4. Since the boiler is 50 + years old, should I be budgeting for a new one next year? I think it'll make it through this season fine. I have been looking at burnham boilers, and am having dancing-sugar-plum dreams of it heating my domestic hot water (any opinions on this would be great), and also using it for radiant in a detached garage/workshop and a bathroom remodel or 3, low-temp snow melting loops in a soon to be replaced sidewalk and driveway (3 cars wide by 2 cars long) and maybe even spa/pool heating if we ever get there. All that said, how does one size for the immediate needs and for the near future wants like I described above without doing damage to the boiler while it's only making heat and domestic hot water?

Thanks in advance and thanks for making this a great forum!
 

Last edited by RSimplicio; 11-30-05 at 05:04 PM.
  #2  
Old 11-30-05, 09:09 PM
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1954 boiler

For now, I would do as little as needed to get you thru the winter. Next spring have a new boiler installed & any piping issues resolved at that time.

Dielectrics: When joining copper to galvanized, a brass or cast iron fitting should be used between the copper & galvanized.

Zone valves: Sorry, without a picture (maybe even with one) I'm not going to be of much help in IDing them.

Circulators: I much prefer multiple circulators to zone valves.

Boiler sizing: If you are reasonably sure you are going to add extra load, have the new boiler sized for the increased load. Boilers are far more forgiving than furnaces when it comes to oversizing. It will cost you on efficiency but unless the boiler is grossly oversized you won't hurt it. I know there are modulating boilers on the market which can vary the input based on the load.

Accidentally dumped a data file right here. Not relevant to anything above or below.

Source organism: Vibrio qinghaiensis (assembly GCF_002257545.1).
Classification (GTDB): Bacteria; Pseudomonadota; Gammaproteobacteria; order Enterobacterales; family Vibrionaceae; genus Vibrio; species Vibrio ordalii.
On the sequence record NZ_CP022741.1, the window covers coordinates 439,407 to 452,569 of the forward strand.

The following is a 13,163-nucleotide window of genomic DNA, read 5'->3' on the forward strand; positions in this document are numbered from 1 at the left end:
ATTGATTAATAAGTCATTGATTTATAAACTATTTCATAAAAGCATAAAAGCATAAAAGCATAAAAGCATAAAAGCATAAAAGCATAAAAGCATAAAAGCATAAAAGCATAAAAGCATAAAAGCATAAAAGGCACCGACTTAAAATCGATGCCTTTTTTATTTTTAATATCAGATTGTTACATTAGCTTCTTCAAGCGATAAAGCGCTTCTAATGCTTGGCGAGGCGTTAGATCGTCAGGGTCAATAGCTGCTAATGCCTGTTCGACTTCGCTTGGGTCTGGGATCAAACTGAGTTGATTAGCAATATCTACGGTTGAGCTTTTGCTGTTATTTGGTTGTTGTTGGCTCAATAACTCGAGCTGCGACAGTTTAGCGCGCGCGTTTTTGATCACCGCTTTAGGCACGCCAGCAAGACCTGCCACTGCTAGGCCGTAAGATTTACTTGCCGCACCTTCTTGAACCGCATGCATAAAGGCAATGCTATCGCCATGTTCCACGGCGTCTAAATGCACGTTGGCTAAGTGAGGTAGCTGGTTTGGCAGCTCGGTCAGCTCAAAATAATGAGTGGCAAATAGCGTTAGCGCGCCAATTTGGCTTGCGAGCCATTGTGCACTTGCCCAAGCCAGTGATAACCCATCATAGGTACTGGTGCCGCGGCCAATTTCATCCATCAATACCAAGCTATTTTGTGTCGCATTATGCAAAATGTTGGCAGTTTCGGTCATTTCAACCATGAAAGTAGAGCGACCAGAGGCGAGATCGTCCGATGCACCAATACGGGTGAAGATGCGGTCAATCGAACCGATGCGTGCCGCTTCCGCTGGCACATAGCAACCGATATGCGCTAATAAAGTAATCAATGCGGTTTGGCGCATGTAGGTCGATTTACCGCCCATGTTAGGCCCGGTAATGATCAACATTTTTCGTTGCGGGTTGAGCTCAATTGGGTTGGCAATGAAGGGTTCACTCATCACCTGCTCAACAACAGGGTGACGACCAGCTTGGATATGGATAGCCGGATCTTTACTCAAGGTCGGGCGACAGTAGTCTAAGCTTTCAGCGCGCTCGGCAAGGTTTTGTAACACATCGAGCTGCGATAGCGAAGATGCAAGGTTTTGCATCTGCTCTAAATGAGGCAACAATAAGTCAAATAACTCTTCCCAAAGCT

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Old 12-01-05, 02:29 PM
RSimplicio
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What about those air seperators?

Thanks for your response!!

So do you have any opionions on the Taco Vortech or the Spirovent?

Also, for system design reasons (and dancing sugar plums...I guess), would I use something like a Taco 007 with an integrated flow check for each zone? Or do you recommend seperate in-line flow checks?
 
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Old 12-01-05, 06:08 PM
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Sugar Plums

I have no experience with either the Taco Vortech or the Spirovent. They are supposedly nice pieces of equipment but I have never found them necessary on a properly designed & installed system.

I do not like either the Taco check valve circulators or the Taco zone circulators. I am a firm believer in doing one thing & doing it well. The Taco 007 is exactly that. Every time I get a check valve circulator with a new boiler, the first thing that happens is the check valve gets removed or that circulator gets swapped for a regular circulator.
 
  #5  
Old 12-01-05, 10:58 PM
RSimplicio
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But using a Taco 007 for each zone isn't overkill, right?

Oh and any opinions about Energy Kinetics System 2000 would be great. From anyone, not just Grady!!

Thanks!
 

Last edited by RSimplicio; 12-01-05 at 11:26 PM.
  #6  
Old 12-02-05, 06:21 PM
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Taco 007/ system 2000

A circulator for each zone is the only way to go as far as I am concerned.
There are two camps on System 2000; those who love them & those who hate them. Personally, I am in the hate camp. Another moderator, KField, on the other hand is in the love them camp.
The company for which I work used to be a dealer for Energy Kinetics. Once the then service manager retired, we dropped System 2000 like a hot potato. I personally know of 4 System 2000's less than 15 years old which have been scrapped. Two rusted out & two were so hated by the homeowner they just threw them away.